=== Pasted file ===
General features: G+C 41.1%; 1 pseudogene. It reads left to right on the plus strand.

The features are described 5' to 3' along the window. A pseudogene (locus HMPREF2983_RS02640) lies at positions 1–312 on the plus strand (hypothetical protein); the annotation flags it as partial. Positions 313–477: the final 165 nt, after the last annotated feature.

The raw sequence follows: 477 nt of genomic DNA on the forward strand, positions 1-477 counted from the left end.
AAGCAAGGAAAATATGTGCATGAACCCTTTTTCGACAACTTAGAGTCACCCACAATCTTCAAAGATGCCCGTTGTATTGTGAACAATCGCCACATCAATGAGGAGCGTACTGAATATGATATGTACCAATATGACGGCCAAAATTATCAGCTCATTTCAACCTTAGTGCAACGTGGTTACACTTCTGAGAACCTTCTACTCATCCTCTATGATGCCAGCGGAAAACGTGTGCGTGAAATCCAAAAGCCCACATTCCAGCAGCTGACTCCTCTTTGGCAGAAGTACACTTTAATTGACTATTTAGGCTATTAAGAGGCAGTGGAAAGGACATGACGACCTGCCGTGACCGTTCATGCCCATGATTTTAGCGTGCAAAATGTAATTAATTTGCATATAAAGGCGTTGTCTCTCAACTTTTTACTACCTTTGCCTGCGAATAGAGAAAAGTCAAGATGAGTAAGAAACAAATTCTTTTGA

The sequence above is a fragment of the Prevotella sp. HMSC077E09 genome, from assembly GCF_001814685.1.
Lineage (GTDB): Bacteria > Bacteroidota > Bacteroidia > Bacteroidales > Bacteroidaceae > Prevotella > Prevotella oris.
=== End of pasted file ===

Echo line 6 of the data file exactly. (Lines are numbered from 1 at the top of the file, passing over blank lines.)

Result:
Lineage (GTDB): Bacteria > Bacteroidota > Bacteroidia > Bacteroidales > Bacteroidaceae > Prevotella > Prevotella oris.